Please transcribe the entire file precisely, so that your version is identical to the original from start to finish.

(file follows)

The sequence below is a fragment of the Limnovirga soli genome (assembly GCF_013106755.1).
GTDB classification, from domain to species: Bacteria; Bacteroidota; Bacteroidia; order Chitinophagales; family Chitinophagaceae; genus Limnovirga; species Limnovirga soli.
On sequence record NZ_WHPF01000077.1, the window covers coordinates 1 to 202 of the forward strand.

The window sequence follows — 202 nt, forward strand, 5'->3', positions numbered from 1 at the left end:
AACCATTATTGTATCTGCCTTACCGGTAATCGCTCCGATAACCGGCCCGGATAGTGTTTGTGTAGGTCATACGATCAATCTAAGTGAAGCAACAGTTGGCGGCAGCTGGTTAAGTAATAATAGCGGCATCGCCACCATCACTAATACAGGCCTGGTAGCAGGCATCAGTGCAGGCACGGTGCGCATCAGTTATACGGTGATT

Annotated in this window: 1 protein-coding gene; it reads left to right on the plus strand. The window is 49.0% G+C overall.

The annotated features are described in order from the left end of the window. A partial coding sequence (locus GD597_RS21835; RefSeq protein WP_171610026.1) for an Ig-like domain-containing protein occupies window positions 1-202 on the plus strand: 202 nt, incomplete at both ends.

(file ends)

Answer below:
The sequence below is a fragment of the Limnovirga soli genome (assembly GCF_013106755.1).
GTDB classification, from domain to species: Bacteria; Bacteroidota; Bacteroidia; order Chitinophagales; family Chitinophagaceae; genus Limnovirga; species Limnovirga soli.
On sequence record NZ_WHPF01000077.1, the window covers coordinates 1 to 202 of the forward strand.

The window sequence follows — 202 nt, forward strand, 5'->3', positions numbered from 1 at the left end:
AACCATTATTGTATCTGCCTTACCGGTAATCGCTCCGATAACCGGCCCGGATAGTGTTTGTGTAGGTCATACGATCAATCTAAGTGAAGCAACAGTTGGCGGCAGCTGGTTAAGTAATAATAGCGGCATCGCCACCATCACTAATACAGGCCTGGTAGCAGGCATCAGTGCAGGCACGGTGCGCATCAGTTATACGGTGATT

Annotated in this window: 1 protein-coding gene; it reads left to right on the plus strand. The window is 49.0% G+C overall.

The annotated features are described in order from the left end of the window. A partial coding sequence (locus GD597_RS21835; RefSeq protein WP_171610026.1) for an Ig-like domain-containing protein occupies window positions 1-202 on the plus strand: 202 nt, incomplete at both ends.